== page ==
At http://phys.org/print384535030.html ... mammals were fairly common during the late dinosaur age, contrary to popular belief (or the consensus model as it was some years ago). They did not suddenly bloom into a successful species in the wake of the K/T boundary event, it would seem, as they were as badly affected by the mass extinction event as other forms of life. However, they did eventually come to the fore, in the aftermath, and diversified to fill niches formerly occupied by other groups.
Geopulsation seems like a made up word with a made up hypothesis to boot. This concerns a book by RW Welch, 'The Roots of Cataclysm:Geopulsation and the Atlantis supervolcano in history' Algora Books:2009 ... that comes recommended by member John Kalber. In chapter 4 'The Ice Age and Rotational Variation' the author produces the idea that the Earth rotates faster, on occasion, and quickening and slowing has an affect at the poles - namely, how much water accumulates there.
Back in October of 2014 there was a conference in Halle in Germany on a sudden climatic event dated to 2200BC which appears to be associated with Marie Agnes Courty's end of Akkadian empire event. She proposed a cosmic airburst or something of that nature might have occurred at that time and has written several papers on the subject, mostly ignored by archaeologists and historians. As a speaker at one of our Cambridge conferences on the Bronze Ages she is well known to older members of the society.
At www.q-mag.org/pytheas-megaliths-and-the-tides.html ... Anne Marie de Grazia has translated Jean Deruelle the author of 'De la Prehistoroire a l'Atlantide de Megaliths' in which it is hypothesized the Great Plain of Atlantis could now lie at the bottom of the North Sea. Then, Deruelle suggests the people of Atlantis were also the megalith builders.
At www.yahoo.com/news/dinosurs-struggled-survive-long-asteroid-hit-19233514... ... and www.yahoo.com/news/study-dinosaurs-were-declining-long-asteroid-hit-1902... ... which has been widely reported on the Web and concerns a press release coinciding with publication of a paper on the subject which appears to use geochronology to say that dinosaurs were in decline before the K/T boundary event (and the Chicxulub asteroid or comet crash).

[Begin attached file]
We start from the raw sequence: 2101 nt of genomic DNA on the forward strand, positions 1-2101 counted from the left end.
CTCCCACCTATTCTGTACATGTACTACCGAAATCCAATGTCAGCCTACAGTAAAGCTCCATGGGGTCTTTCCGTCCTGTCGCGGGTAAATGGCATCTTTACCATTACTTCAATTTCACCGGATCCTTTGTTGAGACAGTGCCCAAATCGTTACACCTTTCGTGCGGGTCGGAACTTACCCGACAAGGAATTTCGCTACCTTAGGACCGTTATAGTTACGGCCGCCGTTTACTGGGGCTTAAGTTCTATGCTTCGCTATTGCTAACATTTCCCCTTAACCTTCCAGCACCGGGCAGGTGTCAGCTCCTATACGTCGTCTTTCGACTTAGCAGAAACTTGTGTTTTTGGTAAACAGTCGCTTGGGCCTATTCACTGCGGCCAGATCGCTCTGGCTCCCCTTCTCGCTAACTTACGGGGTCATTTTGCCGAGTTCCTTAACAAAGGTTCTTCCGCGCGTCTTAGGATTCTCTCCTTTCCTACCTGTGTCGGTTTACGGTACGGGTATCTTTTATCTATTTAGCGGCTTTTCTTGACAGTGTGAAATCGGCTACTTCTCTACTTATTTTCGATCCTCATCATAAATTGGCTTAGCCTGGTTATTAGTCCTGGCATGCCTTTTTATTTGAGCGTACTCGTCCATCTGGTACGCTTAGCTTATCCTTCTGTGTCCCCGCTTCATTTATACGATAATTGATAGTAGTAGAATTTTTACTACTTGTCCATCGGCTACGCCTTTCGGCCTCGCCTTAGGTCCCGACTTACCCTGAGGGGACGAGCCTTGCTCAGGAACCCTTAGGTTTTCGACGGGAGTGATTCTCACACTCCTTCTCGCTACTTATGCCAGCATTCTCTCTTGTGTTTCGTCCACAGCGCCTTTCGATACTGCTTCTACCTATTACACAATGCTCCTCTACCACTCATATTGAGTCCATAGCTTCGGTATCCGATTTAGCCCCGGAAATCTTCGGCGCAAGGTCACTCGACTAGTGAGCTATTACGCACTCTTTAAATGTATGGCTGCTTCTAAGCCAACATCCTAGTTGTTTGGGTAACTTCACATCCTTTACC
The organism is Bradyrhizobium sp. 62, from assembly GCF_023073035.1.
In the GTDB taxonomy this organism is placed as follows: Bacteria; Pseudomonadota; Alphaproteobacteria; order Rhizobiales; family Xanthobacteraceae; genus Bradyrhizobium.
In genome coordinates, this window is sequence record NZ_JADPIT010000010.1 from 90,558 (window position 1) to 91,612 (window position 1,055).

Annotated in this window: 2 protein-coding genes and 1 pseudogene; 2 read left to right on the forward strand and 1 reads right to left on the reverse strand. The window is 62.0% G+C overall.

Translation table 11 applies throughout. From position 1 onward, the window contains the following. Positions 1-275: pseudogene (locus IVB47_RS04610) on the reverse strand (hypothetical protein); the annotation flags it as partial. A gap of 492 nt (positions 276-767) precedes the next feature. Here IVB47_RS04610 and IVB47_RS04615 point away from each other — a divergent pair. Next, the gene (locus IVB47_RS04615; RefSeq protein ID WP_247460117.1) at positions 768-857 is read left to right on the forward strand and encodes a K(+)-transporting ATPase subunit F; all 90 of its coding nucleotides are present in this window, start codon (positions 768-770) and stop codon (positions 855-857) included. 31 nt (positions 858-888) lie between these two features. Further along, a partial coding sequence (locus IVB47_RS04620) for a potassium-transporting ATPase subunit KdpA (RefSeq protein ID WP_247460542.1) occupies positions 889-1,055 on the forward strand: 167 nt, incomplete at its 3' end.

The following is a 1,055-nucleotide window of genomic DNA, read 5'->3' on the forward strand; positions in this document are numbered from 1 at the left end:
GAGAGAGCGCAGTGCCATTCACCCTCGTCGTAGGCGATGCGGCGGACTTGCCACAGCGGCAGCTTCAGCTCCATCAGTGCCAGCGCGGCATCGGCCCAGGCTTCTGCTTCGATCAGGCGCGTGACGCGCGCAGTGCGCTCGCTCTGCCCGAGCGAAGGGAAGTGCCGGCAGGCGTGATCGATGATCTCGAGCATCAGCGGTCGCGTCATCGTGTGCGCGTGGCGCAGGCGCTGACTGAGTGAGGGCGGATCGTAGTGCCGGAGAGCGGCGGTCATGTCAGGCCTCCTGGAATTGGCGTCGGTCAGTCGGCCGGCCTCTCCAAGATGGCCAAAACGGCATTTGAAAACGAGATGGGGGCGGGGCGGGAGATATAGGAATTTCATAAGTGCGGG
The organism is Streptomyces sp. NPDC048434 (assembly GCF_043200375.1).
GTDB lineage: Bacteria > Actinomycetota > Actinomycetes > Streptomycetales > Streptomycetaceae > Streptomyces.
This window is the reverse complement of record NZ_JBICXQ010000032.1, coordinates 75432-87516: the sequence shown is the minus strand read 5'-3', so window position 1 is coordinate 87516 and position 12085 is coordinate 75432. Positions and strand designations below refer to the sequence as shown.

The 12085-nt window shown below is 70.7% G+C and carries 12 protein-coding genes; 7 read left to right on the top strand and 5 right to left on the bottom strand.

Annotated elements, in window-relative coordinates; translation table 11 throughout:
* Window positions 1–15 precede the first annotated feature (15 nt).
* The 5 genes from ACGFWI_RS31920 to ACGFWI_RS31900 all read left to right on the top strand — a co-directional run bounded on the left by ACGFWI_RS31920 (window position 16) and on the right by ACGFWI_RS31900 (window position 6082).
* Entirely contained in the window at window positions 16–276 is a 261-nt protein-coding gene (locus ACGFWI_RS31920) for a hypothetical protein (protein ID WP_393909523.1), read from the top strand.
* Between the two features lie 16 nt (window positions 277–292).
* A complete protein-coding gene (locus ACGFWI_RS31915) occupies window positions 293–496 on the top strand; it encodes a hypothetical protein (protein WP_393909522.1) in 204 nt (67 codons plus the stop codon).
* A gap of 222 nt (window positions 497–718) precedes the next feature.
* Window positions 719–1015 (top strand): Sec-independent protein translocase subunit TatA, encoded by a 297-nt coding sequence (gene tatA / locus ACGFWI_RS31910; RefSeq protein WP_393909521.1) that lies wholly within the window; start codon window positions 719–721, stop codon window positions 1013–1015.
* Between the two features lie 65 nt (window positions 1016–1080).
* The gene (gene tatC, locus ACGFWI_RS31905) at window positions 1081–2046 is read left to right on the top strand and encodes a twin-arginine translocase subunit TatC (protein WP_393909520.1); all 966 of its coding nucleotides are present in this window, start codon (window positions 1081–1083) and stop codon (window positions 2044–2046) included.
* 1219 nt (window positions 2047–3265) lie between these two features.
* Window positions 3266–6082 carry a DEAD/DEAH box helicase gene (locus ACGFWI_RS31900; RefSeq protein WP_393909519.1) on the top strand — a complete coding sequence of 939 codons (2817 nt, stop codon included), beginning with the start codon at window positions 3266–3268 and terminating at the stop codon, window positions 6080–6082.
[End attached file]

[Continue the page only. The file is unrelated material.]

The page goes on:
There is a good article on the K/T boundary event asteroid that brought an end to the dinosaurs - see http://phys.org/print379845498.html ... what the initial response to the hypothesis was and how mainstream geologists were upset at the idea of a catastrophic event. It took years for the evidence to become so overwhelming the mainstream had to concede - yet even nowadays some geologists argue against it as the idea of 'an event' laying down sedimentary layers quickly is anathema to them. The article was originally at The Conservation and Phys Org afterwards.
At http://phys.org/print377424373.html ... a series of shots of the ice cap growing and receding during the Late Glacial Maximum is illuminating. It relies on collated data - which is based on certain geological assumptions but never the less it does provide us with a view of how the ice cap grew - and then subsided (over time).
At http://wattsupwiththat.com/2016/03/05/scientific-elitism-is-fundamentall... ... we have lots of evidence of this with some of the government chief scientists of recent years over here in the UK. Scientists doomsaying on global warming, a discipline they know very little about. They might be proficient in their own fields but are all at sea outside their own bubble.
Gary Gilligan has a new book, 'Extraterrestrial Sands' which is available via Amazon. Quartz sand is anywhere and everywhere imaginable on the surface of the Earth. Sand can be found on deserts like the Sahara, Arabian and Gobi deserts, and the Kalahari, Atacama and Australian deserts - but where does it all come from? The consensus opinion is that it formed over millions and millions of years through erosion of rocks. However, the Sahara and Arabia were green until five thousand years ago - even wet until 8000 years ago.
Seems like mainstream catastrophism is getting closer and closer to the age of human kind. At http://phys.org/print375517399.html ... we have 'multiple cosmic impacts' at 790,000 years ago - and the consequences were 'dire' we are told. At a localised level there were earthquakes and fires taking place over hundreds of kilmeters - and tsuname waves caused by some of the objects landing in the seas. Dust and gases were ejected into the atmopshere blocking out sunlight and lowering surface temperatures.